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Pusan International Film Festival
“Closed Note” (Kurosudo Nooto), as its title suggests, is a closed world where ugly reality is locked out, offering gift-wrapped romance made for escapists. Director Isao Yukisada pulls the done-to-death trick of the old diary connecting one person to another living in a different time and world.
The film opened in third place at the Japanese boxoffice Sept. 29, partially stimulated by controversy about lead actress Erika Sawajiri’s “attitude problem.” Yukisada’s unabashedly commercial romances “Crying Out Love From the Center of the World” and “Spring Snow” replicated their domestic success in Asia, but the new film is slack on originality and chemistry, so it probably won’t perform a hat trick in the overseas market.
Kae (Erika Sawajiri), a college student training to be a school teacher, discovers a notebook tucked away in her newly rented apartment. It is the handwritten diary of former tenant, Ibuki Mano (Yuko Takeuchi), a elementary school teacher. She starts to follow Ibuki’s floridly written entries like a Harlequin addict. Ibuki who has more patience for her nauseatingly cherubic pupils than Mother Teresa for the sick, becomes the diffident Kae’s role model. As Kae serializes Ibuki’s love life in her mind, she casts her TV idol in the role of Ibuki’s boyfriend Takashi.
When not strumming her mandolin like a Vermeer portrait, Kae works part-time in a shop specializing in rare fountain pens. And who could have walked in but the most classically chiseled face in Japanese cinema — Yusuke Iseya (“Sukiyaki Western Django,” “Memories of Matsuko”) playing a man named Ryu Ishitobi. He is looking for the right pen for his exhibition though it’s not ink but corny dialogue that flows.
It turns out that Ryu has been loitering in Kae’s neighborhood, and she is driven to distraction by expectations of a full-blown romance with his mildly suggestive overtures. Kae eventually summons the courage to confess her love to Ryu, but overhears a crushing truth. This is supposed to be a big revelation, though there’ll be few gasps of surprise in the cinema. Hearts are broken and healed, tears are shed, but there follows a resolution that helps wash down the emotional heartburn from too much syrupy sweetness and melodrama.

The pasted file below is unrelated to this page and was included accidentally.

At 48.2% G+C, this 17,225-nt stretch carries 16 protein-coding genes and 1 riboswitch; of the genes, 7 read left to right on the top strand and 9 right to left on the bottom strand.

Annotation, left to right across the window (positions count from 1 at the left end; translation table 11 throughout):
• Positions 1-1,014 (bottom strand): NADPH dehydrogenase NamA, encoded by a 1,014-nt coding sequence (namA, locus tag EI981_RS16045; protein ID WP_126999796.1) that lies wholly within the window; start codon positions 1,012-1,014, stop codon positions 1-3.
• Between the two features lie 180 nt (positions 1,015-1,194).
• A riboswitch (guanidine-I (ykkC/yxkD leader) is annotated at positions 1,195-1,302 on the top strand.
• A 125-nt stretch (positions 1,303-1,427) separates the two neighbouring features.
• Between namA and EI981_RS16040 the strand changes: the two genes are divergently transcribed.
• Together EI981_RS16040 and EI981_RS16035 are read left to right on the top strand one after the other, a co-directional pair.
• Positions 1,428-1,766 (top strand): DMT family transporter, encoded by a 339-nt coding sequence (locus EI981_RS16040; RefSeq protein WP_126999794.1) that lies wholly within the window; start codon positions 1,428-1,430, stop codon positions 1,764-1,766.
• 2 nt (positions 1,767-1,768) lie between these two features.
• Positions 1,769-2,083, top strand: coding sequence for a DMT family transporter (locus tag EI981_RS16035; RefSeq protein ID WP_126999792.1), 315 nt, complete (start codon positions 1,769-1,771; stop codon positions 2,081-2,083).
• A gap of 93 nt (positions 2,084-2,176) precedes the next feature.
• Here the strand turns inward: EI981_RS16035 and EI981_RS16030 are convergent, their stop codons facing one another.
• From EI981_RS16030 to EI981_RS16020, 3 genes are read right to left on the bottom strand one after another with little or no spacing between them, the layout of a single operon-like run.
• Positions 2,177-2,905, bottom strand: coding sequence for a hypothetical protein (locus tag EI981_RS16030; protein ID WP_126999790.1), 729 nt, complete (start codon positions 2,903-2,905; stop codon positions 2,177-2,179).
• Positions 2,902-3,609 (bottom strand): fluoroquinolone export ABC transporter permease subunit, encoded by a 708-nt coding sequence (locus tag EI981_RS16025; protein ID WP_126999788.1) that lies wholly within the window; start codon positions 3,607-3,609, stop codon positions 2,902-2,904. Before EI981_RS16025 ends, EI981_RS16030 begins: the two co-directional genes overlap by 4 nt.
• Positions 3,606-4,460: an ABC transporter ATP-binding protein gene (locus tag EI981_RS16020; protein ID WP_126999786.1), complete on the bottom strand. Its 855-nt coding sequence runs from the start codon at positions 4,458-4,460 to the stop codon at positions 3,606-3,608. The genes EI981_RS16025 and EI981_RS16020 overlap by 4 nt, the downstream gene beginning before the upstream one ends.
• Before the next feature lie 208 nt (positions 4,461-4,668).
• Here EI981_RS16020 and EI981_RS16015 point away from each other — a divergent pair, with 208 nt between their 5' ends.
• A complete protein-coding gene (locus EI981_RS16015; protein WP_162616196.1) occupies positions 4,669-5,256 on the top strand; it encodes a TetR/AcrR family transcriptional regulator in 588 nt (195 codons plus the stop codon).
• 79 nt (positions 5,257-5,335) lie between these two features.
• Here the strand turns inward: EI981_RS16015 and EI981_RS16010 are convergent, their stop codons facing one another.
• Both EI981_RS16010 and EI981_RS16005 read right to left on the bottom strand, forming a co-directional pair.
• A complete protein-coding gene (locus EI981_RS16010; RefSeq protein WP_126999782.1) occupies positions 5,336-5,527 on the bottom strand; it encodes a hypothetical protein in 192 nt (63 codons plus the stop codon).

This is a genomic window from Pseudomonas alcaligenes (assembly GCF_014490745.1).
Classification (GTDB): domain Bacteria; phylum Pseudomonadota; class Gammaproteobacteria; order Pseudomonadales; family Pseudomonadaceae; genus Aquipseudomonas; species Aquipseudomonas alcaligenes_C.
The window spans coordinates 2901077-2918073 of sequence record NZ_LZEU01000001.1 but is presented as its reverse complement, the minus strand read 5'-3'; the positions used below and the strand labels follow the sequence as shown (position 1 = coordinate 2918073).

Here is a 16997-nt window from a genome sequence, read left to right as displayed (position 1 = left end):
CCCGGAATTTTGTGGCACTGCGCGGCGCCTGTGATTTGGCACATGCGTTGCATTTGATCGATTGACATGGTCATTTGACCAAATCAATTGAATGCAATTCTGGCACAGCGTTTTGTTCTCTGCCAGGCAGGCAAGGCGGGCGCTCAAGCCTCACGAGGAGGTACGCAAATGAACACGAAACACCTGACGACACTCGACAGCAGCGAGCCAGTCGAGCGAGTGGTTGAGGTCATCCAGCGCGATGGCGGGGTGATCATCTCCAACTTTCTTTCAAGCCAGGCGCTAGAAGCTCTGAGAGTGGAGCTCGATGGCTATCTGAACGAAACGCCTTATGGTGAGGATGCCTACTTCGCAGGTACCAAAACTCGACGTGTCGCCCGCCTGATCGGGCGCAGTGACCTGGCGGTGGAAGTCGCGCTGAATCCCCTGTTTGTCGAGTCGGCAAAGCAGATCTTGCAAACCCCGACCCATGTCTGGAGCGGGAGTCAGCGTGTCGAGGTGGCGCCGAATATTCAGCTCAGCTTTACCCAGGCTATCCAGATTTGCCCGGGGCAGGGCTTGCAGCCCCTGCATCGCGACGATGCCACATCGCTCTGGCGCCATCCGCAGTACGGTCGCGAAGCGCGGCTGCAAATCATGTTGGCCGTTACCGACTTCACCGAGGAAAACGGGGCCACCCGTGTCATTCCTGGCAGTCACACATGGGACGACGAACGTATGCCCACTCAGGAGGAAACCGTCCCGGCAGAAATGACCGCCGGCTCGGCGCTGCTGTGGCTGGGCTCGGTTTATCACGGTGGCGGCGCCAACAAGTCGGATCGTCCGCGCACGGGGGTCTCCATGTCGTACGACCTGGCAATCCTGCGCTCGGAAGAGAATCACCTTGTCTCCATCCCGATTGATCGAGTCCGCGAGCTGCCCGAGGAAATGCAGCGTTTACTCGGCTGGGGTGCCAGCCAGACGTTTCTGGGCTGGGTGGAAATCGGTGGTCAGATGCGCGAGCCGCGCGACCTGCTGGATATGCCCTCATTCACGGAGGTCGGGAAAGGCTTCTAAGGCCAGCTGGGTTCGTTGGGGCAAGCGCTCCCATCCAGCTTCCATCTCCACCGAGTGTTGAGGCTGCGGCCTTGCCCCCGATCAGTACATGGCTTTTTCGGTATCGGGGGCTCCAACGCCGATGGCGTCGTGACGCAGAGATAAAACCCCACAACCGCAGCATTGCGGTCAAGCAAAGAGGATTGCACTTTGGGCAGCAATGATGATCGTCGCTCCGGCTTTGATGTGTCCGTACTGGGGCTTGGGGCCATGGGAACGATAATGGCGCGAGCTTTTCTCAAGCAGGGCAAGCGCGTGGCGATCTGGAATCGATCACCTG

With many outdoor locations set in or around Kyoto, every encounter between the main protagonists are framed by a lush backdrop, sprinkled with conventional visual tropes like rain falling at a sad moment, or a close-up of blue andrangeas under the window sill to suggest a romantic interlude. The problem is that every character is too damn nice — to look at and to each other — so every scene feels cosmetic and lacks enough contrast and tension to justify the running length. Love scenes are scrubbed clean of sexual passion, leaving only a bland chasteness.
“Closed Note” still makes a good date movie, if only to let the female audience swoon over Yusuke Iseya, whose flowing mane and real illustrations (he was an art college graduate) make him look the part. Guys get to drool over Japan’s two loveliest actresses for the price of one ticket.
Toho Company Ltd./Hakuhodo DY Media Partners Inc./SDP Inc./Sony Music Entertainment (Japan) Inc./Kadokawa Shoten Publishing Co. Ltd.
Director-screenwriter: Isao Yukisada
Screenwriters: Tomoko Yoshida, Chihiro Ito
Based on the novel by: Shusuke Shizukui
Producers: Kei Haruna, Morio Amagi, Akihiro Yamauchi, Hasashi Usui
Executive producer: Minami Ichikawa
Director of photography: Koichi Nakayama
Production designer: Yuji Tsuzuki
Music: Meina Co
Costume designer: Sachiko Ito
Editor: Tsuyoshi Imai
Kae Horii: Erika Sawajiri
Ryu Ishitobi: Yusuke Iseya
Ibuki Mano: Yuko Takeuchi
Running time — 138 minutes
No MPAA rating
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